A non-deductible Individual Retirement Account (IRA) is a traditional IRA that contains non-deductible contributions. The Internal Revenue Service (IRS) permits people to convert money from a traditional IRA to a Roth IRA to take advantage of the tax-free withdrawals offered by Roth IRAs and Roth IRA's exemption from required minimum distributions. However, the IRS requires you to include any deductible contributions and earnings of taxable income in the year that you make the conversion.
Request a conversion from your traditional IRA containing non-deductible contributions to your Roth IRA by completing the Roth IRA conversion form available from your financial institution. Once you have submitted the form, the financial institution will automatically transfer the money.
Report the amount of the conversion on line 16 of form 8606. For example, if you are converting your traditional IRA with $25,000, you would report $25,000 on line 16.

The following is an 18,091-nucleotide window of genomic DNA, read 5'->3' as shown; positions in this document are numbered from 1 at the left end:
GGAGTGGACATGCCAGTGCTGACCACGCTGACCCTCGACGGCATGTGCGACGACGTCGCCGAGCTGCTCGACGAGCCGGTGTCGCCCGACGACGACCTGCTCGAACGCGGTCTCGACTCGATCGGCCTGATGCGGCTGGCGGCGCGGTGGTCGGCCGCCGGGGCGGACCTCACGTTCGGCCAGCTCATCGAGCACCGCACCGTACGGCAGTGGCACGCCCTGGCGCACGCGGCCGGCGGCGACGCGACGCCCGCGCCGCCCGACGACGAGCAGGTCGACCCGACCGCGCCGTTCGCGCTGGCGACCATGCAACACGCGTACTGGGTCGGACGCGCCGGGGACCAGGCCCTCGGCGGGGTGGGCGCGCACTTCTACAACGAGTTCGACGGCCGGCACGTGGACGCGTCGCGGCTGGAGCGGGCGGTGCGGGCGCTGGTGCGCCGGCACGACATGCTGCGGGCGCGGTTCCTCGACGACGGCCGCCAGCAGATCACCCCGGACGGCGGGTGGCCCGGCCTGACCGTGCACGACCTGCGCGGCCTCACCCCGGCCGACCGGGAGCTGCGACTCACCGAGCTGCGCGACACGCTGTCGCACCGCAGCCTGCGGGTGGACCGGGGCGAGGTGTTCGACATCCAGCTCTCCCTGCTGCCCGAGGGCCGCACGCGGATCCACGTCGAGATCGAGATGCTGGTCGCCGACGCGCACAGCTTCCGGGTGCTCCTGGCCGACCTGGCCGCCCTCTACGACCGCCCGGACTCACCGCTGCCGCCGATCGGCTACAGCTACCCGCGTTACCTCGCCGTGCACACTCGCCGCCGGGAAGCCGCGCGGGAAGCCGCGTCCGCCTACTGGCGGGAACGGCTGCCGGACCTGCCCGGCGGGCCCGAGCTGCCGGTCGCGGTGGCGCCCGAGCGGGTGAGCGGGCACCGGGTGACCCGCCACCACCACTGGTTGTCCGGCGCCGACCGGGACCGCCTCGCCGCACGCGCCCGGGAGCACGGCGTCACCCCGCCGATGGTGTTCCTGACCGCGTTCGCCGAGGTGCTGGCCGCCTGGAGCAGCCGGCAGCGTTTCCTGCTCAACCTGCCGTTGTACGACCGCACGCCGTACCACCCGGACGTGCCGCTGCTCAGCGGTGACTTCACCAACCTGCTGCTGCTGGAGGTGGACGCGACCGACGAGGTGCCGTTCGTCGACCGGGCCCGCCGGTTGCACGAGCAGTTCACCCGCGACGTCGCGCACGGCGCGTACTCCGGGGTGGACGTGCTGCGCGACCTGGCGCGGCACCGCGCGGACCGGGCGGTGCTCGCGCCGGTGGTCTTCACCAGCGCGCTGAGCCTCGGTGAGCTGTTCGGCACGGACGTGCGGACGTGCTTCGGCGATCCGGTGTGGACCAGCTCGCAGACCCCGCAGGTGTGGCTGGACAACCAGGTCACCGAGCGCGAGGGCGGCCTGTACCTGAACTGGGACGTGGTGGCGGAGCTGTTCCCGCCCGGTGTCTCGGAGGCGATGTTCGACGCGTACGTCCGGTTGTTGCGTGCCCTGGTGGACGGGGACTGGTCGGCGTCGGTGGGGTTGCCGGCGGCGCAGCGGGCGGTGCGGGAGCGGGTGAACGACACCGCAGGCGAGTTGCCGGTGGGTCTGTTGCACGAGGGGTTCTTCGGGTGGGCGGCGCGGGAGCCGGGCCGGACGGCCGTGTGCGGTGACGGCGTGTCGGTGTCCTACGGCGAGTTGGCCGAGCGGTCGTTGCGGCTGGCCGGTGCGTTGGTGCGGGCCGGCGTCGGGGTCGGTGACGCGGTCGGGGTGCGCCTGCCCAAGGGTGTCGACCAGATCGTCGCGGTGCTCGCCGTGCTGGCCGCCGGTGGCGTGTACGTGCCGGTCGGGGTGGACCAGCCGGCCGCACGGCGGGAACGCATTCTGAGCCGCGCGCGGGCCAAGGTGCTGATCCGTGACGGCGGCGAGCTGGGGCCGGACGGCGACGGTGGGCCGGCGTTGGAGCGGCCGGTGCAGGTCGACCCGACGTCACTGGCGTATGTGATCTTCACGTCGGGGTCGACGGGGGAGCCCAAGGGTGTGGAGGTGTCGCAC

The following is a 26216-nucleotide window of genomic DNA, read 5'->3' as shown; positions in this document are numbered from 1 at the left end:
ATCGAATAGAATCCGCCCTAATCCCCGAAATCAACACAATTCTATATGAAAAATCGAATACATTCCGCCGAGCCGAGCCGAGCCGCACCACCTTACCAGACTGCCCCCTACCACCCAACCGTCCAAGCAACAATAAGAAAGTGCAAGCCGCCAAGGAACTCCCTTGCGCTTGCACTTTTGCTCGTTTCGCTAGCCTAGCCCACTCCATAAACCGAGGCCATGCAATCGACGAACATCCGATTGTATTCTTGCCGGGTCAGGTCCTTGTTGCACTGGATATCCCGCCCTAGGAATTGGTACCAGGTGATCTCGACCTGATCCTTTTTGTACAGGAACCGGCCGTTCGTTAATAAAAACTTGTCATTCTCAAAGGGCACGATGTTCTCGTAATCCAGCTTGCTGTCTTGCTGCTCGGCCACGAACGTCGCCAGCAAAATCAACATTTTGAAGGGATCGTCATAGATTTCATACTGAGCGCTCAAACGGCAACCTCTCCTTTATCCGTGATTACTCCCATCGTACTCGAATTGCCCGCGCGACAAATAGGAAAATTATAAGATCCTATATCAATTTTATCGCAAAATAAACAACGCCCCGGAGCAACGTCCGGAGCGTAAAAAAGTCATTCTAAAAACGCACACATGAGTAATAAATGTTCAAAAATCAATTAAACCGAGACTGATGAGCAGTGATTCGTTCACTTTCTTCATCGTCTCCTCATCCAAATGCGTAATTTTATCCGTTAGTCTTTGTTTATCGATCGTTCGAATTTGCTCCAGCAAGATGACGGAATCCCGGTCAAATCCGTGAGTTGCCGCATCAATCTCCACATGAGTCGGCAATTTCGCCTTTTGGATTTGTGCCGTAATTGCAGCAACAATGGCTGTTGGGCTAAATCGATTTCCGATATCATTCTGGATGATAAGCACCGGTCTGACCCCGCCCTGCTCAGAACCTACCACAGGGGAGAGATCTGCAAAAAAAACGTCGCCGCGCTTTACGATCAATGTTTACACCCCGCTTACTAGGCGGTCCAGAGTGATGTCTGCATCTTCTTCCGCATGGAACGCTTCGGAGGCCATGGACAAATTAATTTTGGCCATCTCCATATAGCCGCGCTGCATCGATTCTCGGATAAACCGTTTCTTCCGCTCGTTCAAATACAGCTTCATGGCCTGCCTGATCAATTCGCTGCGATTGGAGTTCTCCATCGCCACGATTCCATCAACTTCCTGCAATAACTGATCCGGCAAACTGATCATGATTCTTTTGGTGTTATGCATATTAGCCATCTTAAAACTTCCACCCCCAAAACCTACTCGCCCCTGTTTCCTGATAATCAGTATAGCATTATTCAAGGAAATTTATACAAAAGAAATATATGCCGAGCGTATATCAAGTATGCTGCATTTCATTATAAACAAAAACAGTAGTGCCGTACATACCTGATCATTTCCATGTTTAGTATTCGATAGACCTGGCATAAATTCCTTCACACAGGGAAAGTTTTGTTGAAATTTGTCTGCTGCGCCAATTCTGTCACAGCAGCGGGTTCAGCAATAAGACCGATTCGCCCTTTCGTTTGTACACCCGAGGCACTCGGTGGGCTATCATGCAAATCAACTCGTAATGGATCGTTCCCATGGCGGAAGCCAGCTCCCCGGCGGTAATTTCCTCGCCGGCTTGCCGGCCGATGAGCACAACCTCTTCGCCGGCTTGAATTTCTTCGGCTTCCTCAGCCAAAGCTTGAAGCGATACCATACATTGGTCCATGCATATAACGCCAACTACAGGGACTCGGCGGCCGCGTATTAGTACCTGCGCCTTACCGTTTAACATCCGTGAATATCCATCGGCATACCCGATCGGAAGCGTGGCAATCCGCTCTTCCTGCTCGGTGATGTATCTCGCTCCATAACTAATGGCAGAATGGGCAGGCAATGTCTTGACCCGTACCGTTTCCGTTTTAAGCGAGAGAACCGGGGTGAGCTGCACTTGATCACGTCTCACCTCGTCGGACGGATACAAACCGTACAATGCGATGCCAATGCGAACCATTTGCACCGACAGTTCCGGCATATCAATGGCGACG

Report the amount of non-deductible contributions made to the account on line 17 of form 8606. Continuing the example, if you had made $15,000 of contributions, you would report $15,000 on line 17.
Subtract line 17 from line 16 and report the total on line 18 of form 8606 to determine the total taxable amount of your Roth IRA conversion.
Report the total amount of your conversion on your income taxes. If you use form 1040A, the total amount is reported on line 11a. If you use form 1040, the total amount is reported on line 15a.
Report the taxable amount of your conversion on your income taxes. If you use form 1040A, the taxable amount is reported on line 11b. If you use form 1040, the taxable amount is reported on line 15b. This amount will be included in your taxable income.
Starting in 2010, the IRS removed all income restrictions on who can convert from a traditional IRA to a Roth IRA.
- Starting in 2010, the IRS removed all income restrictions on who can convert from a traditional IRA to a Roth IRA.
Based in the Kansas City area, Mike specializes in personal finance and business topics. He has been writing since 2009 and has been published by "Quicken," "TurboTax," and "The Motley Fool."